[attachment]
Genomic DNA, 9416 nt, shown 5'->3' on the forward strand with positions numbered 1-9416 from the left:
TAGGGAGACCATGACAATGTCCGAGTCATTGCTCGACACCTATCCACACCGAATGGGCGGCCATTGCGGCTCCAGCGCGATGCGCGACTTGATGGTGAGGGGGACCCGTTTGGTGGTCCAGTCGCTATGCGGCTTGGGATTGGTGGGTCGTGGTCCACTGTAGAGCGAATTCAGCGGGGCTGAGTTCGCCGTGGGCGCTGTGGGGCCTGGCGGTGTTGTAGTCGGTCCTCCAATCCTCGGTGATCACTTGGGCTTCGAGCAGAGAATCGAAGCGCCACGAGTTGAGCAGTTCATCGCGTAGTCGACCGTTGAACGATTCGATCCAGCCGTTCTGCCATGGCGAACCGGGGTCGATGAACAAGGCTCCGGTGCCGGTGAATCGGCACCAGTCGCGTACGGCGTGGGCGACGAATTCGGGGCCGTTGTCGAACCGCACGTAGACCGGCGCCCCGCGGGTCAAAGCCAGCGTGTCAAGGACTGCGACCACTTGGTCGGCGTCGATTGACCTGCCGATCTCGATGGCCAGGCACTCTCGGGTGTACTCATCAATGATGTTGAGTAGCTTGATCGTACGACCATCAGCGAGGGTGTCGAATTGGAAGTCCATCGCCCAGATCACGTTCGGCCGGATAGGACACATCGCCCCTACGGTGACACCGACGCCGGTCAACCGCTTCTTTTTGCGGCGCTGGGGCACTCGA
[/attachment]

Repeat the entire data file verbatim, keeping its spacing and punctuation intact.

Genomic DNA, 9416 nt, shown 5'->3' on the forward strand with positions numbered 1-9416 from the left:
TAGGGAGACCATGACAATGTCCGAGTCATTGCTCGACACCTATCCACACCGAATGGGCGGCCATTGCGGCTCCAGCGCGATGCGCGACTTGATGGTGAGGGGGACCCGTTTGGTGGTCCAGTCGCTATGCGGCTTGGGATTGGTGGGTCGTGGTCCACTGTAGAGCGAATTCAGCGGGGCTGAGTTCGCCGTGGGCGCTGTGGGGCCTGGCGGTGTTGTAGTCGGTCCTCCAATCCTCGGTGATCACTTGGGCTTCGAGCAGAGAATCGAAGCGCCACGAGTTGAGCAGTTCATCGCGTAGTCGACCGTTGAACGATTCGATCCAGCCGTTCTGCCATGGCGAACCGGGGTCGATGAACAAGGCTCCGGTGCCGGTGAATCGGCACCAGTCGCGTACGGCGTGGGCGACGAATTCGGGGCCGTTGTCGAACCGCACGTAGACCGGCGCCCCGCGGGTCAAAGCCAGCGTGTCAAGGACTGCGACCACTTGGTCGGCGTCGATTGACCTGCCGATCTCGATGGCCAGGCACTCTCGGGTGTACTCATCAATGATGTTGAGTAGCTTGATCGTACGACCATCAGCGAGGGTGTCGAATTGGAAGTCCATCGCCCAGATCACGTTCGGCCGGATAGGACACATCGCCCCTACGGTGACACCGACGCCGGTCAACCGCTTCTTTTTGCGGCGCTGGGGCACTCGA